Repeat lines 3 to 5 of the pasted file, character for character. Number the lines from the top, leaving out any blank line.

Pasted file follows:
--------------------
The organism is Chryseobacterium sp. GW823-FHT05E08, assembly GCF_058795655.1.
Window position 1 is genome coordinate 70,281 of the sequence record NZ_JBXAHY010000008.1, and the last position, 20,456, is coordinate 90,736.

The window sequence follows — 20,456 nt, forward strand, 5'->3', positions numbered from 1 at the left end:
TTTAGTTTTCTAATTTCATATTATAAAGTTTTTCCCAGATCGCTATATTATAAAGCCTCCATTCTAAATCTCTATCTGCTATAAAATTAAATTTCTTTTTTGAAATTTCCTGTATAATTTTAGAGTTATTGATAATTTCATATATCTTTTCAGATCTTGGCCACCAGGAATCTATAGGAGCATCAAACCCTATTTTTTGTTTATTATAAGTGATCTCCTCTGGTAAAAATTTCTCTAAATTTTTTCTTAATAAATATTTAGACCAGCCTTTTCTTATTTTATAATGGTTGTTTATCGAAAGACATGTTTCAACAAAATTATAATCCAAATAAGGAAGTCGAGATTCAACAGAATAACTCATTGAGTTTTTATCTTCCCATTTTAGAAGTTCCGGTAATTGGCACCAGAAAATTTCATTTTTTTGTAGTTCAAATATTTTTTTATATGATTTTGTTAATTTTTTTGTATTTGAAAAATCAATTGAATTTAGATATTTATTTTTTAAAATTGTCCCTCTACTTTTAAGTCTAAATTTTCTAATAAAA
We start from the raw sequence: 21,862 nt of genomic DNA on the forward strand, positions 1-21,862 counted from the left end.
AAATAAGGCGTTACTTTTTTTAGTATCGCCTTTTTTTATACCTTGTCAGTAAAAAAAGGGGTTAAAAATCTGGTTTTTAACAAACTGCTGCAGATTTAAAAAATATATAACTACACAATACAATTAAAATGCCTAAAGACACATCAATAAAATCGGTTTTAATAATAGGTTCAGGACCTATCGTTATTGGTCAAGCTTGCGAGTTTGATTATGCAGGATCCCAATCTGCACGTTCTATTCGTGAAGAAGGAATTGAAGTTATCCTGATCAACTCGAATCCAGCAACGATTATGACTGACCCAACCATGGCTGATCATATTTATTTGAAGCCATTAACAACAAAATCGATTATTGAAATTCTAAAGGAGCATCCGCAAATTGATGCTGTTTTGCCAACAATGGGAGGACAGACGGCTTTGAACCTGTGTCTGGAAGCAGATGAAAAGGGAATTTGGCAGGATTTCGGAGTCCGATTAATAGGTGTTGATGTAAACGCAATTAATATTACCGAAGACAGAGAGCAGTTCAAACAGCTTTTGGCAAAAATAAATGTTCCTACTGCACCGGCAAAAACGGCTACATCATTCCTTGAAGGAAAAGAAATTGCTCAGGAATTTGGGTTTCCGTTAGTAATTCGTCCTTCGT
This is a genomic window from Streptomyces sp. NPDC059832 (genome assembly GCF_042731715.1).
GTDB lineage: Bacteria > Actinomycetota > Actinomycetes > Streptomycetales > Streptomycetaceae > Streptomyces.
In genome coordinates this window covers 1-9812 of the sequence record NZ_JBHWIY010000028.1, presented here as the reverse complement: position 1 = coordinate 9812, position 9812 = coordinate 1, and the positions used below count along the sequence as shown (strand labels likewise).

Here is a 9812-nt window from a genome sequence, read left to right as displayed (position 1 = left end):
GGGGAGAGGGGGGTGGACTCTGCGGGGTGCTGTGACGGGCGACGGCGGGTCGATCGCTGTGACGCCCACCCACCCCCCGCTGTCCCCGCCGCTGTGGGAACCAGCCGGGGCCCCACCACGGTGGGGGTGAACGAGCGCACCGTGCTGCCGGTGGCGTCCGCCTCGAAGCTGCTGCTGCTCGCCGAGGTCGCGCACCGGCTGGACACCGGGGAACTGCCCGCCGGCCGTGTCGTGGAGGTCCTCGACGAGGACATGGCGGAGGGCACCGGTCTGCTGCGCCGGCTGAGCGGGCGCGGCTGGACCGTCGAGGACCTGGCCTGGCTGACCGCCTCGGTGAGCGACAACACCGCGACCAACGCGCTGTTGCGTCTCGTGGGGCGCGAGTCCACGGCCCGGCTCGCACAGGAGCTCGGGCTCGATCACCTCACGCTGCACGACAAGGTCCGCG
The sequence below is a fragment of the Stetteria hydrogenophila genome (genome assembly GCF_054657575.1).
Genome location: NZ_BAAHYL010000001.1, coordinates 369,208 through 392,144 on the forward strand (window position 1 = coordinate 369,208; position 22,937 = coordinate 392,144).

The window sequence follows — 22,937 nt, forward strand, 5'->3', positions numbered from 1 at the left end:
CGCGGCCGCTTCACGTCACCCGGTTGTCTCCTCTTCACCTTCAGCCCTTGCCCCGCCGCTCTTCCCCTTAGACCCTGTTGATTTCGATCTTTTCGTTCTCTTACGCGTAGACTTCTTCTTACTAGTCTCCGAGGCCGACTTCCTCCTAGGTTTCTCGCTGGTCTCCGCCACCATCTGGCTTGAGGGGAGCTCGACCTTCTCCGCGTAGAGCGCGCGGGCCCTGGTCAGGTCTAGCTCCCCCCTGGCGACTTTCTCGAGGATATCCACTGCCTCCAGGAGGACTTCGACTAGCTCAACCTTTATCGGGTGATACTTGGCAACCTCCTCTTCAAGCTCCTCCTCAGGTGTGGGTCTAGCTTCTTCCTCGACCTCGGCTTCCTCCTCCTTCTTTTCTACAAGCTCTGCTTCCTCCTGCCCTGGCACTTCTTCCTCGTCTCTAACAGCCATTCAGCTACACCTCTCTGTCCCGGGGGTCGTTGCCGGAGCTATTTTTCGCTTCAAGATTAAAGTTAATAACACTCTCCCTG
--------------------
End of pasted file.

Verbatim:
The window sequence follows — 20,456 nt, forward strand, 5'->3', positions numbered from 1 at the left end:
TTTAGTTTTCTAATTTCATATTATAAAGTTTTTCCCAGATCGCTATATTATAAAGCCTCCATTCTAAATCTCTATCTGCTATAAAATTAAATTTCTTTTTTGAAATTTCCTGTATAATTTTAGAGTTATTGATAATTTCATATATCTTTTCAGATCTTGGCCACCAGGAATCTATAGGAGCATCAAACCCTATTTTTTGTTTATTATAAGTGATCTCCTCTGGTAAAAATTTCTCTAAATTTTTTCTTAATAAATATTTAGACCAGCCTTTTCTTATTTTATAATGGTTGTTTATCGAAAGACATGTTTCAACAAAATTATAATCCAAATAAGGAAGTCGAGATTCAACAGAATAACTCATTGAGTTTTTATCTTCCCATTTTAGAAGTTCCGGTAATTGGCACCAGAAAATTTCATTTTTTTGTAGTTCAAATATTTTTTTATATGATTTTGTTAATTTTTTTGTATTTGAAAAATCAATTGAATTTAGATATTTATTTTTTAAAATTGTCCCTCTACTTTTAAGTCTAAATTTTCTAATAAAA
We start from the raw sequence: 21,862 nt of genomic DNA on the forward strand, positions 1-21,862 counted from the left end.